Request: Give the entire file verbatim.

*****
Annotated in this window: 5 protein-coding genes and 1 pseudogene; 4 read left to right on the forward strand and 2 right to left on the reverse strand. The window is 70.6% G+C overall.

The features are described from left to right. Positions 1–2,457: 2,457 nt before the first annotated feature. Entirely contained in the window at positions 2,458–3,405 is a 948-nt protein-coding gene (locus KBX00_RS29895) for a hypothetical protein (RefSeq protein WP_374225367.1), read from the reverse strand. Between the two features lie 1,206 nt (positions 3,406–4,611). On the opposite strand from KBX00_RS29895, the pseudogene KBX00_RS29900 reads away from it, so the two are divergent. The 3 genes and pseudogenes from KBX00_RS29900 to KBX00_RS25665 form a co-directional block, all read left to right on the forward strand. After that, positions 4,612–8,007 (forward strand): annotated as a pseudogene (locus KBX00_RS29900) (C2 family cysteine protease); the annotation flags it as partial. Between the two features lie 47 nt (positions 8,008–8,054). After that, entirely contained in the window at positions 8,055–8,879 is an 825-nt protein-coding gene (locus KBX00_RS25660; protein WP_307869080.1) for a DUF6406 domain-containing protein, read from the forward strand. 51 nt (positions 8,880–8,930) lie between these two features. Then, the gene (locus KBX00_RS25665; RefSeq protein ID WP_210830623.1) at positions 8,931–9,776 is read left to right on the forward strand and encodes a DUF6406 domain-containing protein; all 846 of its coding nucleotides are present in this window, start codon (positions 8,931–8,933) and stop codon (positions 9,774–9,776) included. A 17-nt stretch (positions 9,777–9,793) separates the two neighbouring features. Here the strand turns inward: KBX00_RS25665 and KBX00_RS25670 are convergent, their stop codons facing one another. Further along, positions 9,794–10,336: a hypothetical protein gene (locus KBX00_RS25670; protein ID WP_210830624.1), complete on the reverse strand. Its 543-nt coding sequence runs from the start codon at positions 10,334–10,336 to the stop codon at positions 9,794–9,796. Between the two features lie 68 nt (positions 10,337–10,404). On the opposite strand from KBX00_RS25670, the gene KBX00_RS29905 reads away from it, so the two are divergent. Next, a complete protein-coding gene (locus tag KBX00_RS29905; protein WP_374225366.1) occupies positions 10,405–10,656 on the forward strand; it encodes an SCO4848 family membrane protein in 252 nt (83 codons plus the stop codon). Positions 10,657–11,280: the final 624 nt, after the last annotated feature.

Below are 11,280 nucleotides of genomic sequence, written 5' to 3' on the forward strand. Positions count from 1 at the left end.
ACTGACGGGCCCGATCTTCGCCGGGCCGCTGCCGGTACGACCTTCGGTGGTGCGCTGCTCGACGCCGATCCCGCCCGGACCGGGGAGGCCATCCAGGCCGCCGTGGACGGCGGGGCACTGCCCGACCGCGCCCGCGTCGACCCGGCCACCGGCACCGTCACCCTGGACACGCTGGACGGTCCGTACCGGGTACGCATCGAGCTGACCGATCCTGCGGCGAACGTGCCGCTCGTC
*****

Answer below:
Annotated in this window: 5 protein-coding genes and 1 pseudogene; 4 read left to right on the forward strand and 2 right to left on the reverse strand. The window is 70.6% G+C overall.

The features are described from left to right. Positions 1–2,457: 2,457 nt before the first annotated feature. Entirely contained in the window at positions 2,458–3,405 is a 948-nt protein-coding gene (locus KBX00_RS29895) for a hypothetical protein (RefSeq protein WP_374225367.1), read from the reverse strand. Between the two features lie 1,206 nt (positions 3,406–4,611). On the opposite strand from KBX00_RS29895, the pseudogene KBX00_RS29900 reads away from it, so the two are divergent. The 3 genes and pseudogenes from KBX00_RS29900 to KBX00_RS25665 form a co-directional block, all read left to right on the forward strand. After that, positions 4,612–8,007 (forward strand): annotated as a pseudogene (locus KBX00_RS29900) (C2 family cysteine protease); the annotation flags it as partial. Between the two features lie 47 nt (positions 8,008–8,054). After that, entirely contained in the window at positions 8,055–8,879 is an 825-nt protein-coding gene (locus KBX00_RS25660; protein WP_307869080.1) for a DUF6406 domain-containing protein, read from the forward strand. 51 nt (positions 8,880–8,930) lie between these two features. Then, the gene (locus KBX00_RS25665; RefSeq protein ID WP_210830623.1) at positions 8,931–9,776 is read left to right on the forward strand and encodes a DUF6406 domain-containing protein; all 846 of its coding nucleotides are present in this window, start codon (positions 8,931–8,933) and stop codon (positions 9,774–9,776) included. A 17-nt stretch (positions 9,777–9,793) separates the two neighbouring features. Here the strand turns inward: KBX00_RS25665 and KBX00_RS25670 are convergent, their stop codons facing one another. Further along, positions 9,794–10,336: a hypothetical protein gene (locus KBX00_RS25670; protein ID WP_210830624.1), complete on the reverse strand. Its 543-nt coding sequence runs from the start codon at positions 10,334–10,336 to the stop codon at positions 9,794–9,796. Between the two features lie 68 nt (positions 10,337–10,404). On the opposite strand from KBX00_RS25670, the gene KBX00_RS29905 reads away from it, so the two are divergent. Next, a complete protein-coding gene (locus tag KBX00_RS29905; protein WP_374225366.1) occupies positions 10,405–10,656 on the forward strand; it encodes an SCO4848 family membrane protein in 252 nt (83 codons plus the stop codon). Positions 10,657–11,280: the final 624 nt, after the last annotated feature.

Below are 11,280 nucleotides of genomic sequence, written 5' to 3' on the forward strand. Positions count from 1 at the left end.
ACTGACGGGCCCGATCTTCGCCGGGCCGCTGCCGGTACGACCTTCGGTGGTGCGCTGCTCGACGCCGATCCCGCCCGGACCGGGGAGGCCATCCAGGCCGCCGTGGACGGCGGGGCACTGCCCGACCGCGCCCGCGTCGACCCGGCCACCGGCACCGTCACCCTGGACACGCTGGACGGTCCGTACCGGGTACGCATCGAGCTGACCGATCCTGCGGCGAACGTGCCGCTCGTC